Stock-level Data  
Total hedge fund holdings (%) The total number of shares owned by hedge funds, scaled by the total shares outstanding. Data source: TASS. 
Δ Total hedge fund holdings (%) Quarterly change in the stock’s hedge fund holdings. Calculated as the change in the number of shares owned by hedge funds over the quarter, scaled by the total shares outstanding. Data source: TASS. 
Short interest ratio (SIR) (%) Short interest (the sum of shares shorted) scaled by the total shares outstanding. Data source: Compustat, Exchanges. 
Δ Short interest ratio(SIR) (%) Quarterly change in the stock’s short interest. Calculated as the change in the number of shares shorted over the quarter, scaled by the total shares outstanding. Data source: Compustat, Exchanges. 
Volatility Previous 24-month return volatility. Data source: CRSP. 
High volatility indicator Indicates whether the stock has an above-median volatility within the month. 
Amihud ratio Stock liquidity is measured by the average ratio of the absolute value of daily returns to daily volume in the quarter (Amihud 2002). Data source: CRSP. 
High Amihud ratio indicator Indicates whether the stock has an above-median Amihud ratio within the month.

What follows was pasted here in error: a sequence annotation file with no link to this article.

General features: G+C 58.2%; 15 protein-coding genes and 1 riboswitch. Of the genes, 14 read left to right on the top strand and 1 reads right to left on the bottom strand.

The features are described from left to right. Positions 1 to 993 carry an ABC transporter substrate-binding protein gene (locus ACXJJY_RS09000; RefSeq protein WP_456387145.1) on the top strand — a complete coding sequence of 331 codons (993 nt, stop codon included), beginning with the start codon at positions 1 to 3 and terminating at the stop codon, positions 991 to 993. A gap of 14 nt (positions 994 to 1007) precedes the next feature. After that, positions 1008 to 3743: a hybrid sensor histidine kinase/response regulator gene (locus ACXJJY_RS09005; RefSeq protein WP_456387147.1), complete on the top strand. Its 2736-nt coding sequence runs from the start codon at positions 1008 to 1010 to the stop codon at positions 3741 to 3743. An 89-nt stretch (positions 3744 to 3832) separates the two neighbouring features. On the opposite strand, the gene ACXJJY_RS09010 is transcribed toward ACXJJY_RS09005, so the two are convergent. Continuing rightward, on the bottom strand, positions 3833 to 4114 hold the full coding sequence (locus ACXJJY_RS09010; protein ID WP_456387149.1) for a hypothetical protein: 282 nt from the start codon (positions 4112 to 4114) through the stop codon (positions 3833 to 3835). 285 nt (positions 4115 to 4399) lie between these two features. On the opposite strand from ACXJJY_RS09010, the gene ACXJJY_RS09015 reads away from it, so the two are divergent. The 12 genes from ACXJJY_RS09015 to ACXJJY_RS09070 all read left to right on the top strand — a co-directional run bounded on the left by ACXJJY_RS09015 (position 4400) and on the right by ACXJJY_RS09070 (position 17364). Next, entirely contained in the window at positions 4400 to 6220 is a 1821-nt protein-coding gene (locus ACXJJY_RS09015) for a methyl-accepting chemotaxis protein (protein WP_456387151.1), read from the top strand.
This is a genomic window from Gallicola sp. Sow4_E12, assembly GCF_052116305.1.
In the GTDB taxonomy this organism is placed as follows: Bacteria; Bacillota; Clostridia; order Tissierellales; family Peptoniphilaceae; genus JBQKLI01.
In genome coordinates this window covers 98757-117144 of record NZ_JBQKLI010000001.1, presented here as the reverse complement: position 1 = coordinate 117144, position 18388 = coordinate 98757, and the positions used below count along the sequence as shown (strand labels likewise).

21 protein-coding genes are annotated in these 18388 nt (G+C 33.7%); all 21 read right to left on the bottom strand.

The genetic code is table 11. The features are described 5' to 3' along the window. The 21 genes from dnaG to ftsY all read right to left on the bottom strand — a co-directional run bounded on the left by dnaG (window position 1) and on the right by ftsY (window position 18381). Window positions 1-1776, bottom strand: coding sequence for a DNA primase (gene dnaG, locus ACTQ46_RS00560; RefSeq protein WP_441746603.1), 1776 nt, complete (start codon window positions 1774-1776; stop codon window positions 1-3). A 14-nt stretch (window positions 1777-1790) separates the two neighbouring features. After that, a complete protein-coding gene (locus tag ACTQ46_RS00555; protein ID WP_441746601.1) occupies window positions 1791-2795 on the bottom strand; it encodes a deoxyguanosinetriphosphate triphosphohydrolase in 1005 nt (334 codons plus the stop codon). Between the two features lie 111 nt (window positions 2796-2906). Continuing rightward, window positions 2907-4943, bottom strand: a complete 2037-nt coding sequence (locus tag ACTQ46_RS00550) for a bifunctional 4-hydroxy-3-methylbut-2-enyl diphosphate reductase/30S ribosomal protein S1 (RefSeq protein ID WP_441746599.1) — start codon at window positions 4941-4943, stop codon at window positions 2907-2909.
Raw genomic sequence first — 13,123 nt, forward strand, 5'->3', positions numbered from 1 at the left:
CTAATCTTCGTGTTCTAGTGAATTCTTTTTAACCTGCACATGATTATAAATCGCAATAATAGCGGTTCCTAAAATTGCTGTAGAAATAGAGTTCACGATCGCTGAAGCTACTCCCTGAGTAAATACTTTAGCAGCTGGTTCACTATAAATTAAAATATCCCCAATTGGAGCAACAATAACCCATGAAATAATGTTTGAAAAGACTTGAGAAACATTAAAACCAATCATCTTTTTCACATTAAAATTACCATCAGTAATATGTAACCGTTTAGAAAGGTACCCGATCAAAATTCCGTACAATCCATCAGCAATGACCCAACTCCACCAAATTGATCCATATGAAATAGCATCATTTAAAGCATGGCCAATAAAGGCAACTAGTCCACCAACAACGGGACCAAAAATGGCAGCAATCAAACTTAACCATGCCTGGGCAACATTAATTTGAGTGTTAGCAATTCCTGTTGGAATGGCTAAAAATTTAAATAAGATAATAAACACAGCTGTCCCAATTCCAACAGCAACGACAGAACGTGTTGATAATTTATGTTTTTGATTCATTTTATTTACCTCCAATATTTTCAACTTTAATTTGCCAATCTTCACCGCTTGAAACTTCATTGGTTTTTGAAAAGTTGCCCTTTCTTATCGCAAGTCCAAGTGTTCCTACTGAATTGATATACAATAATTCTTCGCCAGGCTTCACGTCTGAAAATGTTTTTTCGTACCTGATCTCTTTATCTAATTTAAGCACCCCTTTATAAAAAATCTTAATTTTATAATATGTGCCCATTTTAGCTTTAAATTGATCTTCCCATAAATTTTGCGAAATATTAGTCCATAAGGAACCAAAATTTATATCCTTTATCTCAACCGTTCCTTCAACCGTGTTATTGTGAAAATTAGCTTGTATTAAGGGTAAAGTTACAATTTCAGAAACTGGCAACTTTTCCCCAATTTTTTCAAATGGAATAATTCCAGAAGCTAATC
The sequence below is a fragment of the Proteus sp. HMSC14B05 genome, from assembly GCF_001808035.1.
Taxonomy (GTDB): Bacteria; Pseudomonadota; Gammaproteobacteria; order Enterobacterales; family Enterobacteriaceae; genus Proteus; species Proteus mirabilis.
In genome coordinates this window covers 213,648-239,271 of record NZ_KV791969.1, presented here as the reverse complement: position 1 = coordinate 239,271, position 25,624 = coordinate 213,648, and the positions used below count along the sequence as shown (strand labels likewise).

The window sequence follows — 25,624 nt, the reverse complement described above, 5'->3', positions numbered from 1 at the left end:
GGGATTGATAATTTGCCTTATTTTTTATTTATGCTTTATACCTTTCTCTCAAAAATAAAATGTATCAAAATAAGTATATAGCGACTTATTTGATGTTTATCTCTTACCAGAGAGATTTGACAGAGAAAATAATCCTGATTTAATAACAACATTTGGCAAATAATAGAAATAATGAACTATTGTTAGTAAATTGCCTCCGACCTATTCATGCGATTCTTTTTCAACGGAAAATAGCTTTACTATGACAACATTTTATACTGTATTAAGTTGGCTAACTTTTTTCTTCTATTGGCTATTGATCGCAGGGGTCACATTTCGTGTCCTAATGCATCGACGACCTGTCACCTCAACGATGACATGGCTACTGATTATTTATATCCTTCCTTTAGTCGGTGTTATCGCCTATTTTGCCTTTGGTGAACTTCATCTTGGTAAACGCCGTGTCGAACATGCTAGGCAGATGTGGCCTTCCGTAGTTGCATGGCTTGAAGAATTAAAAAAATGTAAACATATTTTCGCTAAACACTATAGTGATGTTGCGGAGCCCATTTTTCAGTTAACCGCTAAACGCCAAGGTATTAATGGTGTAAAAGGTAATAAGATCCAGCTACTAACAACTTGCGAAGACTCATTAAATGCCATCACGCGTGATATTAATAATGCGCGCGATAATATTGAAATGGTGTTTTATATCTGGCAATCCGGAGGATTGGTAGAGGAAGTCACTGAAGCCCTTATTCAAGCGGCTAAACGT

Size ($ million) Market capitalization in $m. Data source: CRSP. 
High size indicator Indicates whether the stock has an above-median size within the month. 
Book-to-market Book value of assets (from the most recent 10Q filing) divided by the market value of equity at quarter end. Data source: Compustat, CRSP. 
High book-to-market ratio indicator Indicates whether the stock has an above-median book-to-market within the month. 
Past 6m ret Cumulative past six-month returns. Data source: CRSP. 
High past 6m ret indicator Indicates whether the stock has an above-median past 6-month return within the month. 
Hedge-fund-level Data  
Selloff quarter Indicator variable for 2007:Q3–Q4, 2008:Q3–Q4. 
Pre-crisis Indicator variable for 2004:Q1–2007:Q2. 
Crisis Indicator variable for 2007:Q3–2009:Q1. 
Post-crisis Indicator variable for 2009:Q2–2009:Q4.